Over the last 200 or so years, the White House has been home to many people of different backgrounds, creeds, and lifestyles. However, it wasn’t just the various staffers or the presidents themselves making history. Some of the most notable and influential inhabitants were actually the critters that helped make up the presidential families.
From shaping public image to actually engaging in official duties, the presidential pets have definitely left their paw—and talon—marks on American history.
Like many parents, Barack and Michelle Obama promised their daughters that they could get a puppy. Though, in their case, they had to move into the White House first. Because their eldest daughter has severe allergies, they needed a hypoallergenic breed. Shortly after his inauguration, Obama made good on the promise and welcomed two fluffy Portuguese Water Dogs—Bo and Sunny—into the presidential mansion.
One of Bo’s littermates went to Senator Ted Kennedy, and the entire litter was named “Hope and Change” in honor of Obama’s electoral victory.
George W. Bush is one of the bigger animal lovers to hold the office of president. While he had many pets, the most famous were his two Scottish Terriers, Barney and Miss Beazley. Barney was particularly mischievous and loved playing with volleyballs and golf balls throughout the White House.
Both Scotties regularly appeared in short White House films, affectionately called Barneycams.
After Ronald and Nancy Reagan’s first dog grew too large for the White House, the Reagans welcomed Rex into their home. Named after Rex Scouten, the White House Chief Usher, Rex was a small Cavalier King Charles Spaniel. Rex participated in many official presidential duties and even helped throw the switch that lit the National Christmas Tree.
The Reagans loved Rex so much they had an elaborate dog house built. This mini-mansion featured framed portraits of both Ronald and Nancy, as well as heavy red drapes.
The 38th president of the United States, Gerald Ford, had a nationally beloved Golden Retriever, appropriately named Liberty. Throughout the Ford administration, Liberty appeared in photos as she swam in the pool at Camp David or dashed across the White House’s South Lawn. Sometimes, Liberty would even autograph these photos with a rubber stamp of her paw print.
Rumor has it that if Ford wanted to end a conversation in the Oval Office, he would signal Liberty to run to the guest with her tail wagging, creating a natural break.
An assortment of pets called the White House home during the Nixon administration, including a Yorkshire terrier, an Irish Setter, and a poodle. However, of all of these furry friends, the most famous was undoubtedly Checkers the Cocker spaniel.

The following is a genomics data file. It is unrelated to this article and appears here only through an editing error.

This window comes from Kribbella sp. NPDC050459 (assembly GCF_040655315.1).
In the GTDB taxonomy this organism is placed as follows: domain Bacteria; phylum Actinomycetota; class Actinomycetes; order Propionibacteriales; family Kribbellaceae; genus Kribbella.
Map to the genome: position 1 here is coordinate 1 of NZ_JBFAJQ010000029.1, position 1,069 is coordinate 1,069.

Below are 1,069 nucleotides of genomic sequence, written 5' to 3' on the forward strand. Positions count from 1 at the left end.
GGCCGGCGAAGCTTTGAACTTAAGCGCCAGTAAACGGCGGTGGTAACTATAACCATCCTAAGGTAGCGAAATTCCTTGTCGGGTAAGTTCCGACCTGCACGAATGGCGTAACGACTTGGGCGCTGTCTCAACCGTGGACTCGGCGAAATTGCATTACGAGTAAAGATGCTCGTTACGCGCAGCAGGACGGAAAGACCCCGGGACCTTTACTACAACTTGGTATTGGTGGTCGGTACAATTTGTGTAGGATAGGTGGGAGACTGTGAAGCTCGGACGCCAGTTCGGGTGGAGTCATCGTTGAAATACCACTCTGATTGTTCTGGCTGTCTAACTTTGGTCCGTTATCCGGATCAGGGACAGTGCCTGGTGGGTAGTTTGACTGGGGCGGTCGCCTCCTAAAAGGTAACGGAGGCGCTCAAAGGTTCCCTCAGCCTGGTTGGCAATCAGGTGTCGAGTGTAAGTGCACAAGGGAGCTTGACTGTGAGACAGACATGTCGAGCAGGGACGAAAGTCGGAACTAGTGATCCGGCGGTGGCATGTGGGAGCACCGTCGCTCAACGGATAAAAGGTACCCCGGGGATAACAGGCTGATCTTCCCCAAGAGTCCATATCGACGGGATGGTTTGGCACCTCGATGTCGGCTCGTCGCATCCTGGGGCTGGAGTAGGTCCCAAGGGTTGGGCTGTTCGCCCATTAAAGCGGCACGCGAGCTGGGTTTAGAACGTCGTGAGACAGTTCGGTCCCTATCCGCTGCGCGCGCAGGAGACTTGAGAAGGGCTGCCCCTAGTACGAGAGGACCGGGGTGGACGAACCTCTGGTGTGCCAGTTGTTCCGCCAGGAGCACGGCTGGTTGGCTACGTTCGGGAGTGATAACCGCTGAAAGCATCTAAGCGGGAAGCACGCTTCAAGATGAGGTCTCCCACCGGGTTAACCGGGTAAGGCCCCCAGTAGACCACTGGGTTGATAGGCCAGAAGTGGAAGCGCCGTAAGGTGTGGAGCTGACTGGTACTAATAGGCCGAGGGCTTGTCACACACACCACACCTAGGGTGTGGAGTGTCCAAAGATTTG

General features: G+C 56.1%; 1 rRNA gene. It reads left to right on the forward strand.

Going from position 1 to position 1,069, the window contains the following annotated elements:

Checkers was a key figure in Richard Nixon’s political career and even inspired one of his most well-known speeches. In the televised “Checkers speech,” Nixon denied allegations of impropriety, stating that there was one gift he received that he had no intention of returning: his beloved Cocker spaniel.
Lyndon B. Johnson had a full menagerie of pets, including hamsters, lovebirds, and several dogs. But the animal that stood out the most from this zoo of creatures was Yuki. Because so many lovable dogs miss out on great homes, there has been a big push for adopting rescues in recent years. The Johnson family was ahead of the times after adopting Yuki from a Texas gas station.
Yuki had an incredible personality, charming everyone he met. President Johnson would often join Yuki in a duet of howls for White House Guests.
Presidential pets have had some truly legendary names, but the most impressive by far belongs to Murray the Outlaw of Falahill, Franklin D. Roosevelt’s Scottish terrier. Often called Fala, this little scamp once starred in an MGM movie about his day-to-day life and even made appearances in political cartoons.
FDR also adopted a former police dog named Major, who was a bit more of a troublemaker. The German shepherd once bit the U.K. Prime Minister and had to stay at the Roosevelts’ private home for a time.
If you think Bush or Reagan had a lot of pets, you must not have heard about Calvin Coolidge. The 30th president of the United States cared for no less than 43 animals, including 13 ducks, a wallaby, a pygmy hippopotamus, and many others. However, when it comes to Coolidge’s presidential pet, the star of the show was Rob Roy, his adored white collie.
With his gentle nature and regal appearance, Rob Roy regularly made an impression on the public as he led the president to the Oval Office every morning.
Though the first two presidents had pets, Thomas Jefferson was the first to have one live in the White House. Birds had always been Jefferson’s favorite animals, and he had a particular interest in mockingbirds. Over the years, the president had at least four mockingbirds in his family.
The one that left the biggest impact on the White House was Dick. Jefferson hung Dick’s cage among roses and geraniums, regularly allowing the bird to fly around the offices. Dick would even follow Jefferson to his chamber at night, hopping up the stairs alongside the president.
George Washington had a wide range of pooches with some truly impressive names, like Madame Moose, Drunkard, and Sweet Lips. Washington was a huge dog lover, but not in the way most of us are today. The first president was an avid fox hunter and loved the utility of his hounds.
However, he felt that his hunting dogs were simply not fast enough. Washington bred a group of French hounds with his other dogs, leading to the creation of the American foxhound breed. Down the road, the American foxhound would become the state dog of Virginia.
Get your paws on the latest animal news and information